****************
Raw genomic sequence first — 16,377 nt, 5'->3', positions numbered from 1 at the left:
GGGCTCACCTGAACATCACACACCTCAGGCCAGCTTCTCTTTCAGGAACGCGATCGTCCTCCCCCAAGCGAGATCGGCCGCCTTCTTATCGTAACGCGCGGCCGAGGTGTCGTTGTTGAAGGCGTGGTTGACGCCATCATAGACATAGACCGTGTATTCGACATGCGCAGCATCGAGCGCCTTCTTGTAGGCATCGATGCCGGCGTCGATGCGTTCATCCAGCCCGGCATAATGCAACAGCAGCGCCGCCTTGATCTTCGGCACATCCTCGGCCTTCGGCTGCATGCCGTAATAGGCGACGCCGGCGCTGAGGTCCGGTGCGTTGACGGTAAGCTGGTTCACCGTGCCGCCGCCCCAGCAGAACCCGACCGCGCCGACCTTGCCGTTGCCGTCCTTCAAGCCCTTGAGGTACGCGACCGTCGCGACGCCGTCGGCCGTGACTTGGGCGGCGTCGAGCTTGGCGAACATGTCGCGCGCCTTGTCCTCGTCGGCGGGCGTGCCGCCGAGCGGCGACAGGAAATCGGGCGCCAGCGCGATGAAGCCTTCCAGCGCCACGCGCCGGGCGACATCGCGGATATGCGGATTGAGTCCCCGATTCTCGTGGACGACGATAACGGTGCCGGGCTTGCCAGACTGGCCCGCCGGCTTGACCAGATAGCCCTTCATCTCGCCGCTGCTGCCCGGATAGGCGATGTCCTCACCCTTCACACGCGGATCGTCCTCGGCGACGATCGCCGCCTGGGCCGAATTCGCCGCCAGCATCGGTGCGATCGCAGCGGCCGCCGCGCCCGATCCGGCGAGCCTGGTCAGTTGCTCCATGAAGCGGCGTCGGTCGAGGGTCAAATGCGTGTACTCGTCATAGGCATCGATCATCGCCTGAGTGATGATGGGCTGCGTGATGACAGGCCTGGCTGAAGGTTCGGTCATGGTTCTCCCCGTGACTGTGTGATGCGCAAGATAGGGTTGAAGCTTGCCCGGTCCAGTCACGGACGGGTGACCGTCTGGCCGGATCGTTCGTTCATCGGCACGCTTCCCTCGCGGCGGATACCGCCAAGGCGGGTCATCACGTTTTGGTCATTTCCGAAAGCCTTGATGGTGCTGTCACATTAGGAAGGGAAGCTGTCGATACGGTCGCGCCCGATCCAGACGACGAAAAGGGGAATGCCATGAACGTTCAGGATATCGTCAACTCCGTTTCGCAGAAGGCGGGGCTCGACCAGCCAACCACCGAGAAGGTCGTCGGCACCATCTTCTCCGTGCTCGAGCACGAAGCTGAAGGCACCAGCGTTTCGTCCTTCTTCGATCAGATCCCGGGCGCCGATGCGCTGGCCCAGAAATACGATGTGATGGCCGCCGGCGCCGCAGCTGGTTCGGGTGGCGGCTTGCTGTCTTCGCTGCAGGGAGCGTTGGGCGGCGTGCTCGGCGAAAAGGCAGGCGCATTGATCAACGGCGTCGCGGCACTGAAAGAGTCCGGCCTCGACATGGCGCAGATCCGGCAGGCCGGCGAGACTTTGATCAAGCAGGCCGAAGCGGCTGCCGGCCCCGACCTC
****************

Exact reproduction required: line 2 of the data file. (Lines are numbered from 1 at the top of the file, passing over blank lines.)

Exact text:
GGGCTCACCTGAACATCACACACCTCAGGCCAGCTTCTCTTTCAGGAACGCGATCGTCCTCCCCCAAGCGAGATCGGCCGCCTTCTTATCGTAACGCGCGGCCGAGGTGTCGTTGTTGAAGGCGTGGTTGACGCCATCATAGACATAGACCGTGTATTCGACATGCGCAGCATCGAGCGCCTTCTTGTAGGCATCGATGCCGGCGTCGATGCGTTCATCCAGCCCGGCATAATGCAACAGCAGCGCCGCCTTGATCTTCGGCACATCCTCGGCCTTCGGCTGCATGCCGTAATAGGCGACGCCGGCGCTGAGGTCCGGTGCGTTGACGGTAAGCTGGTTCACCGTGCCGCCGCCCCAGCAGAACCCGACCGCGCCGACCTTGCCGTTGCCGTCCTTCAAGCCCTTGAGGTACGCGACCGTCGCGACGCCGTCGGCCGTGACTTGGGCGGCGTCGAGCTTGGCGAACATGTCGCGCGCCTTGTCCTCGTCGGCGGGCGTGCCGCCGAGCGGCGACAGGAAATCGGGCGCCAGCGCGATGAAGCCTTCCAGCGCCACGCGCCGGGCGACATCGCGGATATGCGGATTGAGTCCCCGATTCTCGTGGACGACGATAACGGTGCCGGGCTTGCCAGACTGGCCCGCCGGCTTGACCAGATAGCCCTTCATCTCGCCGCTGCTGCCCGGATAGGCGATGTCCTCACCCTTCACACGCGGATCGTCCTCGGCGACGATCGCCGCCTGGGCCGAATTCGCCGCCAGCATCGGTGCGATCGCAGCGGCCGCCGCGCCCGATCCGGCGAGCCTGGTCAGTTGCTCCATGAAGCGGCGTCGGTCGAGGGTCAAATGCGTGTACTCGTCATAGGCATCGATCATCGCCTGAGTGATGATGGGCTGCGTGATGACAGGCCTGGCTGAAGGTTCGGTCATGGTTCTCCCCGTGACTGTGTGATGCGCAAGATAGGGTTGAAGCTTGCCCGGTCCAGTCACGGACGGGTGACCGTCTGGCCGGATCGTTCGTTCATCGGCACGCTTCCCTCGCGGCGGATACCGCCAAGGCGGGTCATCACGTTTTGGTCATTTCCGAAAGCCTTGATGGTGCTGTCACATTAGGAAGGGAAGCTGTCGATACGGTCGCGCCCGATCCAGACGACGAAAAGGGGAATGCCATGAACGTTCAGGATATCGTCAACTCCGTTTCGCAGAAGGCGGGGCTCGACCAGCCAACCACCGAGAAGGTCGTCGGCACCATCTTCTCCGTGCTCGAGCACGAAGCTGAAGGCACCAGCGTTTCGTCCTTCTTCGATCAGATCCCGGGCGCCGATGCGCTGGCCCAGAAATACGATGTGATGGCCGCCGGCGCCGCAGCTGGTTCGGGTGGCGGCTTGCTGTCTTCGCTGCAGGGAGCGTTGGGCGGCGTGCTCGGCGAAAAGGCAGGCGCATTGATCAACGGCGTCGCGGCACTGAAAGAGTCCGGCCTCGACATGGCGCAGATCCGGCAGGCCGGCGAGACTTTGATCAAGCAGGCCGAAGCGGCTGCCGGCCCCGACCTC